An estimated 470,000 children nationwide are living with epilepsy, a common neurological disorder that causes recurring seizures. According to the Epilepsy Foundation, approximately 20-25% of children are unable to control their seizures with medication, which is described as drug-resistant or refractory epilepsy.
Our team of epileptologists work closely with a network of pediatric subspecialists to determine the best course of treatment for difficult to control seizures. We offer cutting-edge diagnostic testing and comprehensive treatment options which may include medical therapies, dietary treatment, and epilepsy surgery.
This Epilepsy Awareness Month, we’re sharing how vagus nerve stimulation (VNS) therapy helped our patient, Alexa, get better control of her seizures and improve her quality of life.
Alexa’s Epilepsy Journey
At 4 months old, Alexa was diagnosed with epilepsy. As she got older, her seizures became more frequent and more involved.
“We would add more and more seizure medications as her seizures increased,” said Lidia, Alexa’s mom. “Unfortunately, we got to a point where the seizure medications were not controlling her seizures and she was having seizures on most days.”
That’s when Alexa’s doctor, pediatric neurologist Dr. Karen Keough, recommended VNS therapy to help manage Alexa’s seizures.
“I frequently recommend VNS therapy in cases like this, where seizures continue to cause hospitalizations and emergency room visits and many different medications have failed,” explains Dr. Keough. “Families are often nervous about going through surgery because we can’t predict how much the VNS will help, but so often I have families tell me they wish they had done this years ago.”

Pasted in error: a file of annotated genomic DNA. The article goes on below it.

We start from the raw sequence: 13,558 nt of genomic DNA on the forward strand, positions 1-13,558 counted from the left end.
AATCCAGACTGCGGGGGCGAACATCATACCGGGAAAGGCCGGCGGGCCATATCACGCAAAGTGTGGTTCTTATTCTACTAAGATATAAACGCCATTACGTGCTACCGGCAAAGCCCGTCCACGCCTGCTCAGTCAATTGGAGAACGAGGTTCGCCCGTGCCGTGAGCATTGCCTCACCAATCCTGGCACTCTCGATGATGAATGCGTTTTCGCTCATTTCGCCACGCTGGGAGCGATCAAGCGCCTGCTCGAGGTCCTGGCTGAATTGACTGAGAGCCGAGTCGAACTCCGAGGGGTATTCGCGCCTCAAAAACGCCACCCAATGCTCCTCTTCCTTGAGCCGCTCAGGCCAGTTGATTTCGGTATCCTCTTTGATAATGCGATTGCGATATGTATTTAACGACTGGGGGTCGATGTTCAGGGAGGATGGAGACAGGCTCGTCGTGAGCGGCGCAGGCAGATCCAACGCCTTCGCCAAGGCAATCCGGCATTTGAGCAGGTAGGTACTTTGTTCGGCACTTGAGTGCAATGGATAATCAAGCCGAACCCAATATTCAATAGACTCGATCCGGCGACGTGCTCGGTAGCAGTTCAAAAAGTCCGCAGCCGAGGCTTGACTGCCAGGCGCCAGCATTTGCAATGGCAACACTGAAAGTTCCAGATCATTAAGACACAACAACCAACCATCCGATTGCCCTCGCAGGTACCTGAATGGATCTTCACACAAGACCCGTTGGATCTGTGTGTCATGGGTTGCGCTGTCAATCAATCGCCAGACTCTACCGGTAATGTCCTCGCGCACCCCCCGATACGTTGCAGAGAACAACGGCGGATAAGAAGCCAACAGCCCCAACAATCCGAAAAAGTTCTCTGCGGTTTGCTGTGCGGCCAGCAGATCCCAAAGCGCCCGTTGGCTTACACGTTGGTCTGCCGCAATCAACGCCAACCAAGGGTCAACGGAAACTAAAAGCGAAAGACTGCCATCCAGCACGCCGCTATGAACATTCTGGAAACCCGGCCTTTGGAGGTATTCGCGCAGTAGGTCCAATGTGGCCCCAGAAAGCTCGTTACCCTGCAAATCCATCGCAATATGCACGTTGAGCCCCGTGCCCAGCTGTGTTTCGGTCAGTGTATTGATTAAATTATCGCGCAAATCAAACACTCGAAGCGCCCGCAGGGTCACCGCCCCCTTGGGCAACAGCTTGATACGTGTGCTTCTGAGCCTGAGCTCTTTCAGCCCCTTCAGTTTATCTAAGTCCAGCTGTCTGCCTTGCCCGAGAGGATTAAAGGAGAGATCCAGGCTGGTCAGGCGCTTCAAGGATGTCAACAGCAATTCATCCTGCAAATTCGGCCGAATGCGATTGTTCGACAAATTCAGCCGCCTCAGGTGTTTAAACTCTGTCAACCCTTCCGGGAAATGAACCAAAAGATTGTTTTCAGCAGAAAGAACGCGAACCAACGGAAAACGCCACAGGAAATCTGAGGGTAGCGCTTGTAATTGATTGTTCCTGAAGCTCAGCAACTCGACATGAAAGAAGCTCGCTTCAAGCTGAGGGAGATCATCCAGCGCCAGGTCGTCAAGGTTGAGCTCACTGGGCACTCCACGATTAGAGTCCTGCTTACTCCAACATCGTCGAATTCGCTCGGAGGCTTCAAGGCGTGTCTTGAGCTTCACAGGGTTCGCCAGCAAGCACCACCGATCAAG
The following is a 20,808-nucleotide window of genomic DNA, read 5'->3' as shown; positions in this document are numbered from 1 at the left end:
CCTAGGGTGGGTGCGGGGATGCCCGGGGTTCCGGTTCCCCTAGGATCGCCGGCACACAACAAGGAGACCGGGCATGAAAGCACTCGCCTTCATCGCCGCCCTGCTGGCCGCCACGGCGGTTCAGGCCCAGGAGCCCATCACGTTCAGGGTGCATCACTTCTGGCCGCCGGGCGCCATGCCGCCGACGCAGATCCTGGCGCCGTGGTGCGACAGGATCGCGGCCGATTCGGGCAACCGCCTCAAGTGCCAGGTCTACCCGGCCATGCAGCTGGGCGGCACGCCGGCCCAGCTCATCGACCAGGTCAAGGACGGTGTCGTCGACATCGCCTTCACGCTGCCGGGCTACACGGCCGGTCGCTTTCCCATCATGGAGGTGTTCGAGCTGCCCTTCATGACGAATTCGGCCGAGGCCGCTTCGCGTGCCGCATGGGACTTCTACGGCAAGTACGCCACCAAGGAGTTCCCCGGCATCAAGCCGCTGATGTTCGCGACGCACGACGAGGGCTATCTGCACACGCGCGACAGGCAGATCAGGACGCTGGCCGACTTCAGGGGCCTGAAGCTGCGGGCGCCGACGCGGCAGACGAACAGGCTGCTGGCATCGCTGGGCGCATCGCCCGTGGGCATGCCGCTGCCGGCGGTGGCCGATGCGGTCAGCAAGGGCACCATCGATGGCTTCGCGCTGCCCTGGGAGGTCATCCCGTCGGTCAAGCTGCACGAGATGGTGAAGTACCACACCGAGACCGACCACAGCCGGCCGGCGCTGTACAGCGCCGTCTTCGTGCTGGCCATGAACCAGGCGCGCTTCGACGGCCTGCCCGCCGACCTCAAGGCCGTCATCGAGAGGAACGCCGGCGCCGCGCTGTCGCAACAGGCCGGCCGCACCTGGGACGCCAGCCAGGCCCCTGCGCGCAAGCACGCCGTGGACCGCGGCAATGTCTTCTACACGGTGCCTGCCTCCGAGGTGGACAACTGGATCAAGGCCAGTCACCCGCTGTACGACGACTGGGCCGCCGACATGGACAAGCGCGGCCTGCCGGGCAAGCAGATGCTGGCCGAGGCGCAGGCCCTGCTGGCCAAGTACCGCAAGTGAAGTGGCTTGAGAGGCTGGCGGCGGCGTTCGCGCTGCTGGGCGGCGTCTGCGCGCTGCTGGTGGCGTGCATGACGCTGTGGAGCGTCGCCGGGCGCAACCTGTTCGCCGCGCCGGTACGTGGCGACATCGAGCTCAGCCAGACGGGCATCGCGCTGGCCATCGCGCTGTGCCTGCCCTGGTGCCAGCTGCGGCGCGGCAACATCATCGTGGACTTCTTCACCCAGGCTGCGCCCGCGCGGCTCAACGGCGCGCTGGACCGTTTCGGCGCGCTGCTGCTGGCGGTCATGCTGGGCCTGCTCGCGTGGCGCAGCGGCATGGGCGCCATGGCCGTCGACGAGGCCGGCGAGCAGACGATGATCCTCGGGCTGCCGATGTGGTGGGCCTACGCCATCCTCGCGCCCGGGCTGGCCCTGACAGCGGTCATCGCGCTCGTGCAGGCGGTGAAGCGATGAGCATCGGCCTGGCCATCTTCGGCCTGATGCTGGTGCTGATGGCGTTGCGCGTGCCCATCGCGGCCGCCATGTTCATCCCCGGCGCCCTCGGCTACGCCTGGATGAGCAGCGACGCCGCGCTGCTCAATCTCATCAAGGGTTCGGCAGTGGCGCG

VNS Therapy for Drug-Resistant Epilepsy
At the age of 16, Alexa underwent epilepsy surgery to have a vagus nerve stimulation device implanted under the skin in her chest. The device is connected to the left vagus nerve in the neck and delivers mild pulses to the brain to help prevent seizures before they start and help stop them if they do.
Alexa’s mom says VNS Therapy has helped control Alexa’s seizures and allowed her to reduce her seizure medication.
“Now when Alexa has seizures, I can swipe the device with a magnet and her seizure will stop more promptly than before,” explains Lidia. “The magnet swipe stops her seizure faster than when I gave her the nasal rescue medication.”
Since Alexa is taking less medication, she is more awake and able to participate in school. Before, she would sleep during the school day because her medications made her tired.
Alexa’s mom hopes families considering VNS Therapy will talk to their doctor and consider the benefits for the entire family.
“It can improve the life of your child as well as the parents – we no longer have to see her suffer with seizures or live with the side effects of increased doses of medications, which can make children somnolent and inactive,” Lidia said.
At Pediatrix Child Neurology Consultants of Austin our priority is providing patients and their families the most convenient, comfortable, and positive experience while receiving expert care from highly experienced neurologists and epileptologists.